If you haven’t made your own, do yourself a favor.  Skip the frozen stuff, get a pizza stone and have at it.  The beauty of pizza building is you can put exactly what you want on it. 

Hoover Sauce

A while back, I mentioned my love of Hoover Sauce and posted a little stir fry recipe we make around this house.  Since then, my supply of Hoover Sauce has dwindled dangerously low.  Saturday, I helped a buddy move some blinds and boats at his duck camp.  Louise, Mississippi was on the way back.  To say it was perfect timing is an understatement.  In this little old building you will find one of the best things to come out of Mississippi. 

 

I have tried Hoover on everything and have yet to find anything it didn’t make better.  Steak, chicken, ribs, pork loin, and even grilled fish.  However, stir fry is without a doubt my favorite and just went to the top of the menu for tonight.

Benton’s Smokey Mountain Country Hams

The UPS man came by the office today with a package for me.  I thought it was going to take a stun gun to get my box of Benton’s bacon and ham away from him.  The outside is fairly plain looking but smells good enough to eat. 

 

Just a brown box letting you know that it is Genuine Tennessee County Ham inside.  It was lunch time, so I ran it by the house.  As you can well imagine, there was no way I could leave without opening it up to check it out.

No time to properly cook it at lunch but BLTs are definitely on the menu tonight.  I hope they turn out as good as last time.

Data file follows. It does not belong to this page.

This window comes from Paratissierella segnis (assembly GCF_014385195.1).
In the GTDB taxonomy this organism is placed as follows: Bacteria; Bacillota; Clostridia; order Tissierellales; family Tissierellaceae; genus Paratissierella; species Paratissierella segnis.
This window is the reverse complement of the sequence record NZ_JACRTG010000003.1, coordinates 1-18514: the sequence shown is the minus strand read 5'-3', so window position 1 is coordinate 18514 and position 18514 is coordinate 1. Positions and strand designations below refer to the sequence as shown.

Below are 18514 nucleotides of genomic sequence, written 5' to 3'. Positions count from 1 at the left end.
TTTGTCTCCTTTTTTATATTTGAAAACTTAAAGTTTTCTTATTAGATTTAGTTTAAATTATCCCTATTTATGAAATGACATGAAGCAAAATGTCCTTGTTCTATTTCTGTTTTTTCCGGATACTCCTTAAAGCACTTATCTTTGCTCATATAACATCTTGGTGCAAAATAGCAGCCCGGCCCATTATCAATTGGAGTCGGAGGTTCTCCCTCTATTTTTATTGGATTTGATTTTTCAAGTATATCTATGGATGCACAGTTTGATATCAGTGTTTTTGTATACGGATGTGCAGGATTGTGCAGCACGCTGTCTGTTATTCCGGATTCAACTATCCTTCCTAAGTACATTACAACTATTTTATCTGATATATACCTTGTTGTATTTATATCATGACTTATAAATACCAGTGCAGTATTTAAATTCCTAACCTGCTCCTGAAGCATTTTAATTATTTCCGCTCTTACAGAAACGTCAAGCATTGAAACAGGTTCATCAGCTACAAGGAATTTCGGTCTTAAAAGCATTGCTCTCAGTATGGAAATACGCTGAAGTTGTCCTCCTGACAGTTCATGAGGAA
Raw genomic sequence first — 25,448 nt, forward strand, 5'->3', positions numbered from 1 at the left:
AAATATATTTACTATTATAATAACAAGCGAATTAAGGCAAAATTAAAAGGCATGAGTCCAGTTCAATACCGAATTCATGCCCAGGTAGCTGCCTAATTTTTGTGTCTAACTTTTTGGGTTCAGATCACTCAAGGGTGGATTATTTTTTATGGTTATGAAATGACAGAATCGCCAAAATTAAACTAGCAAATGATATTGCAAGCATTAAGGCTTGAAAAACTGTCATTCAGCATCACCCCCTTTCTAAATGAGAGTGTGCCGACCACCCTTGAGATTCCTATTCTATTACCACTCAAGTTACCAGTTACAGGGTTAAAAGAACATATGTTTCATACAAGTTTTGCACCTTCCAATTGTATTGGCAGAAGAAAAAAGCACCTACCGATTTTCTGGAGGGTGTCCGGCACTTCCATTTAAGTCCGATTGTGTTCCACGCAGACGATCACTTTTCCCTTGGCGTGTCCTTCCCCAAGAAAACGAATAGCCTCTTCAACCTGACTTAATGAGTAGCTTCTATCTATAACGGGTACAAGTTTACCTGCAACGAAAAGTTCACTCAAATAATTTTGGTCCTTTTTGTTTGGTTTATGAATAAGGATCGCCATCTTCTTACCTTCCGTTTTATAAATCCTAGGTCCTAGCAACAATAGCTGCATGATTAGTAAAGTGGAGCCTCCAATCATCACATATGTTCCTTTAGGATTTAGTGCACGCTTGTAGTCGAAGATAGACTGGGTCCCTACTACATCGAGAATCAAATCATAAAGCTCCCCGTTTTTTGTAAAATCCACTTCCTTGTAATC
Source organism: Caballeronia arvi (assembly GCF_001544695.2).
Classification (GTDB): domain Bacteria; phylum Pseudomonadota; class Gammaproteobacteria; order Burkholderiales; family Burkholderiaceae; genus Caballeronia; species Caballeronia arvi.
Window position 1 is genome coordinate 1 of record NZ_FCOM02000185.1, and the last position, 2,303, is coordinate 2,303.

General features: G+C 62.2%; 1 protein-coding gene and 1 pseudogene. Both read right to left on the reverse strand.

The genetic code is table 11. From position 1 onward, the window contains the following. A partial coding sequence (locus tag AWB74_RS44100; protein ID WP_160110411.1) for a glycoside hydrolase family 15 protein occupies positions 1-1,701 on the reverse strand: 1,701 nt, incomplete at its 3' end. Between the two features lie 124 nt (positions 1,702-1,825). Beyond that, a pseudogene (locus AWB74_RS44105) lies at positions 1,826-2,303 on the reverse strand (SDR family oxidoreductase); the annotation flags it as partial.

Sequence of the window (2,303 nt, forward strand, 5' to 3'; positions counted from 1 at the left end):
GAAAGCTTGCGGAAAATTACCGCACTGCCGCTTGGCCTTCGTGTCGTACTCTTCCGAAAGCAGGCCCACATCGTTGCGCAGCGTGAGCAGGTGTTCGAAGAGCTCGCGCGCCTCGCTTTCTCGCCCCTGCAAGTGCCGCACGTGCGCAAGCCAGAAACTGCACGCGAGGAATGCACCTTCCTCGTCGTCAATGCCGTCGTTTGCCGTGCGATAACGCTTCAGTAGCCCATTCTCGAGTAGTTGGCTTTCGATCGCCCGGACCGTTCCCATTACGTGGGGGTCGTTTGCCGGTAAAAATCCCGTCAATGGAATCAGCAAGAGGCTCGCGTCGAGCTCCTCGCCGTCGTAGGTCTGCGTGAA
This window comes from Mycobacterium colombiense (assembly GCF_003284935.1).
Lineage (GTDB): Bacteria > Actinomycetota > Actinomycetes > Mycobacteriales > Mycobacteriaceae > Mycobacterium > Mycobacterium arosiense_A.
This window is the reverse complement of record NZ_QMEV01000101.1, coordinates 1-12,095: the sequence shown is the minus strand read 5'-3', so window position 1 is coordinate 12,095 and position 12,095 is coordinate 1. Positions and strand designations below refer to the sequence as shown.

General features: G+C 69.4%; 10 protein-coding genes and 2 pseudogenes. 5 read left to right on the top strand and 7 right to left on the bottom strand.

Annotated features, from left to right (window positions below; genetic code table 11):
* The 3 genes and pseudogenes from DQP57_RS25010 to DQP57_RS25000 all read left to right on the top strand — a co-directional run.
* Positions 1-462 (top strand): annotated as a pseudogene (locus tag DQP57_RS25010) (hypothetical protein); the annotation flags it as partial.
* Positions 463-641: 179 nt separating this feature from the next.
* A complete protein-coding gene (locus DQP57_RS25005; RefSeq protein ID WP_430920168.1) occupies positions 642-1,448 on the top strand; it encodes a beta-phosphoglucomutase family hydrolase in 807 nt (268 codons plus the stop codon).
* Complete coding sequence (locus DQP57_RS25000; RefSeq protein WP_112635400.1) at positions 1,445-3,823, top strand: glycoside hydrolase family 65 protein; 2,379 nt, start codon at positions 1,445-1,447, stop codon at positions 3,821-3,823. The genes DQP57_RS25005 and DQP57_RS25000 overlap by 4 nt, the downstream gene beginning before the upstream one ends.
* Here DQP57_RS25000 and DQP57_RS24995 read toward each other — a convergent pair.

Happy Independence Day guys and galls

I hope you folks have a happy and safe 4th of July.  On this day (and every day you breathe free air) it is important to remember that freedom isn’t free.  We are able to go about our lives in this great country in part because of the tremendous sacrifices, past and present, of our men and women in uniform.  It reminds me of a quote that surfaces from time to time.

Only Two Defining Forces Have Ever Died For You : Jesus Christ And Your American Soldier – Jesus Died For Your Soul And The Soldier Died For Your Freedom.

Be safe out there.  Don’t drink and drive, but make sure to keep an eye out for the those that do.  We are cooking a pig, relaxing and trying to keep cool on a day that will probably hit close to 100 degrees.  I sure hope he comes out as good as the last one.

Fresh from the garden

One of the joys of growing a garden is always having fresh side dishes.  Several things looked good this afternoon.  Squash, zucchini, peppers, okra, and tomatoes.  Now I just have to figure out what to go with it.  I am guessing there is chicken or some deer backstrap in my future. 

 

A few pickups from Highland Village

Saturday, we all loaded up for a little shopping trip after the Tomato Festival in Crystal Springs.  My wife and I had eyeballed the Five Fingers shoes from Vibram for a while and decided it was time to go try some out.  After a little internet research, the closest place for us was Buffalo Peak Outfitters in Highland Village.  They come in many colors and styles, but I settled on plain old black.  These are not the easiest things to get on, but once you do they are quite comfortable.

 

On the way out, I remembered that Paul Anthony’s market was right around the corner.  A good friend has been raving about the spinalis he bought there.  I must confess, until a couple of months ago, I had absolutely no idea what spinalis was.   I have since come to find out that spinalis dorsi is the top cap muscle of the ribeye.  Given that I love ribeyes, I figured spinalis would be right up my alley.  It was. 

Seasoned with cracked black pepper on one side and fresh sea salt on the other.  No need to get fancy and mask the flavor of this tasty piece of meat.